DEFAULT, noun

1. A failing, or failure; an omission of that which ought to be done; neglect to do what duty or law requires; as, this evil has happened through the governors default A default or fault, may be a crime, a vice, or a mere defect, according to the nature of the duty omitted.

2. Defect; want; failure.

Cooks could make artificial birds, in default of real ones.

3. In law, a failure of appearance in court at a day assigned, particularly of the defendant in a suit when called to make answer. It may be applied to jurors, witnesses, etc.; but a plaintiffs failing to appear by himself or attorney, is usually called a non-appearance.

To suffer default is to permit an action to be called without appearing or answering; applied to a defendant.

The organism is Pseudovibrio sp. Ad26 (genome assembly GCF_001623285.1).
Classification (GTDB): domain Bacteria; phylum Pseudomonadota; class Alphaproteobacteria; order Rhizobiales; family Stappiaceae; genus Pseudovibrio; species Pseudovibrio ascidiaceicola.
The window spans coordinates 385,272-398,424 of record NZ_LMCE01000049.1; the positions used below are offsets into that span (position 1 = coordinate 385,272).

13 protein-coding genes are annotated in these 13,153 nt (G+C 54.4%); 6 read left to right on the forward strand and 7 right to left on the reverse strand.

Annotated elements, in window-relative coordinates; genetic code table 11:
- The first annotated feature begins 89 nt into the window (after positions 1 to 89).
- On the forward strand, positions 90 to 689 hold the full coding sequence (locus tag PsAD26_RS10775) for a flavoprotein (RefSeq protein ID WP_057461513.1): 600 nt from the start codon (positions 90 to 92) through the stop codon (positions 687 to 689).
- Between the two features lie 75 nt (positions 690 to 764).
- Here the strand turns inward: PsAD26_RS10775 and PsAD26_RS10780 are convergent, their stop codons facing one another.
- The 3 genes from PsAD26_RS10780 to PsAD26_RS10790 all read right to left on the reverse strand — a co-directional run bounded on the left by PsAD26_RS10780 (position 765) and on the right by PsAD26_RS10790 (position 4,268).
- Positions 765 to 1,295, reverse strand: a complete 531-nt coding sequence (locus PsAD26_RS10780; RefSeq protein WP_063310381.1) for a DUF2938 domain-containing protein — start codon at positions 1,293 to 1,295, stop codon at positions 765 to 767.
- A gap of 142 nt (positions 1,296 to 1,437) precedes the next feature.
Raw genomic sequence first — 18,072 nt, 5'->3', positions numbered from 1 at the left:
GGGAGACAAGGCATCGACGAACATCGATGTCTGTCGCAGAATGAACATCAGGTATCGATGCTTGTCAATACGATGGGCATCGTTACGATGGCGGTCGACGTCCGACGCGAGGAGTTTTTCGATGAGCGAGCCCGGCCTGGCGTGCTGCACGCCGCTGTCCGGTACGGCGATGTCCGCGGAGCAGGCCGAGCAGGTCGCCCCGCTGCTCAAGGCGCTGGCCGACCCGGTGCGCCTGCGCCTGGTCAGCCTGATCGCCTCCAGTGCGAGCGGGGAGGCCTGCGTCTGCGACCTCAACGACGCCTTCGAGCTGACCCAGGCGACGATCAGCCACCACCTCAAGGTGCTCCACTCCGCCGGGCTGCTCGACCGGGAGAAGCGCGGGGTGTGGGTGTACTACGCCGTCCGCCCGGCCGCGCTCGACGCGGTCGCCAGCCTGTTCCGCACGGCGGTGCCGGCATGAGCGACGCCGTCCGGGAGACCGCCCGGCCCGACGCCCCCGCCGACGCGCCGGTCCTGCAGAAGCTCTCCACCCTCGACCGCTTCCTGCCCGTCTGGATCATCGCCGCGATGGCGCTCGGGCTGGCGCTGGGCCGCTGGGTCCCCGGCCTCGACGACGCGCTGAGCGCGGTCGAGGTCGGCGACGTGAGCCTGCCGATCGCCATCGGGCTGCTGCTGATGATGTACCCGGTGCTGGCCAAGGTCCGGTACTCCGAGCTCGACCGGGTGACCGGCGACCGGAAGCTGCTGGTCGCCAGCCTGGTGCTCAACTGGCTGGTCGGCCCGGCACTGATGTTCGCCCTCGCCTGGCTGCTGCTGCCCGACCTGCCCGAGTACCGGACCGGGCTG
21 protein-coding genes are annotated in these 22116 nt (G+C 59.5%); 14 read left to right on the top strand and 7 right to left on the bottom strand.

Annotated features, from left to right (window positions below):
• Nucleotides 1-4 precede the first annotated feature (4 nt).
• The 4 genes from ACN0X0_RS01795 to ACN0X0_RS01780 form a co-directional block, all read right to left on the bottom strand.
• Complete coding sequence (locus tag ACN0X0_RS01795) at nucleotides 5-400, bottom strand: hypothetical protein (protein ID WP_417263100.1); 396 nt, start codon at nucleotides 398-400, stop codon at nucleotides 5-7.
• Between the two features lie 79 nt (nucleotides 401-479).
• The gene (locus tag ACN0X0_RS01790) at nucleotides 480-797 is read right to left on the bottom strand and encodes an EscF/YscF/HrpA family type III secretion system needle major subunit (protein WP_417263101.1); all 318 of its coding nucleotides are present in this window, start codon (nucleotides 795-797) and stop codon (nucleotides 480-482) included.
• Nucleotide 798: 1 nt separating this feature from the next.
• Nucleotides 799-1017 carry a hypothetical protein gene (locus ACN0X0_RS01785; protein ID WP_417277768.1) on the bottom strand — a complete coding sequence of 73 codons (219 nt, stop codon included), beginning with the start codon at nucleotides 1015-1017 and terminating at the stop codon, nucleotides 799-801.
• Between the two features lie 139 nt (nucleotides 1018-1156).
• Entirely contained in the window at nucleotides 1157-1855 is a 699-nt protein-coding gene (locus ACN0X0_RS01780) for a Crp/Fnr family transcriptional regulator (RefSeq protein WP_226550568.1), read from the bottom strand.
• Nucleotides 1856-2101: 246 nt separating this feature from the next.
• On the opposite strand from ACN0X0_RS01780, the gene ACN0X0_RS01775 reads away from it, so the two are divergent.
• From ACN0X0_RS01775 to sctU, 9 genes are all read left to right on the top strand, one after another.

DEFAULT, verb intransitive To fail in performing a contract or agreement.

DEFAULT, verb transitive

1. In law, to call out a defendant, (according to common expression.) To call a defendant officially, to appear and answer in court, and on his failing to answer, to declare him in default and enter judgement against him; as, let the defendant be defaulted.

No costs are to be awarded for such town, if defaulted.

2. To call out a cause, in which the defendant does not appear, and enter judgment on the default; as, the cause was defaulted.

3. To fail in performance.

DEFAULT, verb transitive To offend.

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More accurate meanings:-)

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Word of the Day

importance

IMPORT'ANCE, n.

1. Weight; consequence; a bearing on some interest; that quality of any thing by which it may affect a measure, interest or result. The education of youth is of great importance to a free government. A religious education is of infinite importance to every human being.